Soybean Sudden Death Syndrome

SDS-Linn Co.
The picture (above) is from a field in Linn County with sudden death syndrome. The leaf tissue becomes yellow and brown between the veins, with the main veins remaining green. The foliar symptoms of brown stem rot can be the same as sudden death syndrome. The best way to tell these two apart is to split the stem lengthwise near the ground and check the center of the stem (pith). The pith will still be white with sudden death, but will be hollow or brown with brown stem rot.

Jim Fawcett I have not seen many problems with foliar soybean diseases so far this year, but I have seen soybean sudden death syndrome in most fields that I have been in this past week in eastern Iowa. In most fields the disease is evident in small areas, but the size of the areas is growing in some fields.

The disease is caused by a soil borne fungus and the infection of the plants actually occurred early in the growing season. The disease is not actually spreading from plant to plant as it may appear. Early planting in cool wet soils and flooding during the vegetative stages will increase the problems with this disease. Although early planting was not common this year, the excess rain that many areas of eastern Iowa received in May and June has likely increased the incidence of this disease. It also is usually seen more in areas where there is some soil compaction or areas needing tile drainage. Usually soybean cyst nematode is also present in fields infested with sudden death syndrome. Planting varieties with soybean cyst nematode resistance as well as varieties that are more tolerant to sudden death can help reduce the problem. Also it is more likely to show up in the future where it has been seen in the past, so planting those fields last can also improve the chances of escaping the disease.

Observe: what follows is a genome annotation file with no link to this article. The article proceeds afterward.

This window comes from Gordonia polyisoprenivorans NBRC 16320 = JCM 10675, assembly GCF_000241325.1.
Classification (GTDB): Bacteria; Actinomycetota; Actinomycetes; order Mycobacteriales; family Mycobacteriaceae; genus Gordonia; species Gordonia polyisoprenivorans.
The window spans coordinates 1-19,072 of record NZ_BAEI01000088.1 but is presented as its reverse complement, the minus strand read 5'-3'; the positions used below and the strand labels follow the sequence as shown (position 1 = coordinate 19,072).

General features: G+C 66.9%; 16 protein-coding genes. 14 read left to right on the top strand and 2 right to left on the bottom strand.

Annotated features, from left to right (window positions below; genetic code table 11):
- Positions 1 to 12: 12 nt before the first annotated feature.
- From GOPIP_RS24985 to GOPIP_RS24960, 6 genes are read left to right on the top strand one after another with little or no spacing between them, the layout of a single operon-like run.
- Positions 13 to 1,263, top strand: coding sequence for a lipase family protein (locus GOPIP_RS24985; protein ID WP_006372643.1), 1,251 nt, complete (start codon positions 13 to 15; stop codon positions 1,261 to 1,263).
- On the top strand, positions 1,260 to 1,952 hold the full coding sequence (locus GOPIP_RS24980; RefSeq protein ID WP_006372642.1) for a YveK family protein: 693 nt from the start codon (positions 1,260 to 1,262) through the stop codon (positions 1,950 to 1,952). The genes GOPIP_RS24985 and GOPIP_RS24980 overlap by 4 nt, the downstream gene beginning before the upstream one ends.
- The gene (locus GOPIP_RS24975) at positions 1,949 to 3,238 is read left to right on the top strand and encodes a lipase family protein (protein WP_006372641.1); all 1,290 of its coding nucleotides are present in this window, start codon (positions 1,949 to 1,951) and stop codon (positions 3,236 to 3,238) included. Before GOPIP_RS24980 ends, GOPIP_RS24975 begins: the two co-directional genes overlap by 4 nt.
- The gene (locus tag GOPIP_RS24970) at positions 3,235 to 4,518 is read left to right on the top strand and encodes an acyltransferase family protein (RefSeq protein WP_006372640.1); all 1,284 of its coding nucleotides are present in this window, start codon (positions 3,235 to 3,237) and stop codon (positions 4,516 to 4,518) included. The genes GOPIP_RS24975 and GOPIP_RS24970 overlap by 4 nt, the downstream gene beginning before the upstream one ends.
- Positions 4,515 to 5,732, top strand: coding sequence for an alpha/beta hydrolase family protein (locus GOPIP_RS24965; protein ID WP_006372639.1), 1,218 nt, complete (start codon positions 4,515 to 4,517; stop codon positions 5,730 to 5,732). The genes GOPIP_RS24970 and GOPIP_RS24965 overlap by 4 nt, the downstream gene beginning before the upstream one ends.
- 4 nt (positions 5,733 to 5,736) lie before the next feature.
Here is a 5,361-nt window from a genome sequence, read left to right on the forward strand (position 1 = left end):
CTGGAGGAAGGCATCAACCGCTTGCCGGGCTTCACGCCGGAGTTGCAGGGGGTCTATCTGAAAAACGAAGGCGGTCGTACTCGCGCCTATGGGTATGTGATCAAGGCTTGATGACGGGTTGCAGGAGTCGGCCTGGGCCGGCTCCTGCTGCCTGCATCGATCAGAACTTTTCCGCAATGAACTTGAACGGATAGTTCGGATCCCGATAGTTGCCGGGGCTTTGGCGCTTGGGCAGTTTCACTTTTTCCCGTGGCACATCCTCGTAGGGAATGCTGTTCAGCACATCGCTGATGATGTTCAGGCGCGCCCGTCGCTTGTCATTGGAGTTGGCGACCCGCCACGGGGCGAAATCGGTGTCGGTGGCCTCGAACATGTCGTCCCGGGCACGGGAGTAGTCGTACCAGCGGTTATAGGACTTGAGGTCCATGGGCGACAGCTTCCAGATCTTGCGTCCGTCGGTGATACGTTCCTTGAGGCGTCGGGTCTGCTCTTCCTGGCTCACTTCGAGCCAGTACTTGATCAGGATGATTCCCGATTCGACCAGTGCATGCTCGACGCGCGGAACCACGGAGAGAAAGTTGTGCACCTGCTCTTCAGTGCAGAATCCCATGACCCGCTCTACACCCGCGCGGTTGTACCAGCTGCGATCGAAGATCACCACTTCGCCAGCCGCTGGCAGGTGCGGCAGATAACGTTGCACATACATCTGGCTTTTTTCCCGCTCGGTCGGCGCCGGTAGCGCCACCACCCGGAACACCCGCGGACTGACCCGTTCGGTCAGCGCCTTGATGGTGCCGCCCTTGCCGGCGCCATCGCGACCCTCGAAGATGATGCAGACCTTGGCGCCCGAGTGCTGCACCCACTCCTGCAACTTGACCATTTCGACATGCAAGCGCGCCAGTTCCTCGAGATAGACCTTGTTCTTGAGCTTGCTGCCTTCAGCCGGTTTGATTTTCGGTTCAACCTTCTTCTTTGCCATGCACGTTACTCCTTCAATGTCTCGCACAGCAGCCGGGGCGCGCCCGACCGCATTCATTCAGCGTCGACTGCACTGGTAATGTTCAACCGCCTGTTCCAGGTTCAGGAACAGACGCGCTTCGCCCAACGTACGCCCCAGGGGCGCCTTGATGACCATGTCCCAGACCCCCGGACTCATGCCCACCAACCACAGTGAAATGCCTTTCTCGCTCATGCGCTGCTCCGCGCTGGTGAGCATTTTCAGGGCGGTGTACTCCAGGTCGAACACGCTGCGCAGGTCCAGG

White mold is also showing up in some fields, but is not as widespread as sudden death syndrome. Soybean aphid numbers are now decreasing in some fields, but are still increasing in others. It may still pay to spray fields where aphid numbers are increasing and have reached the 250/plant economic threshold (& 80% of plants infested), as long as the field has not yet reached R6 (full seeds in one of the 4 upper nodes).

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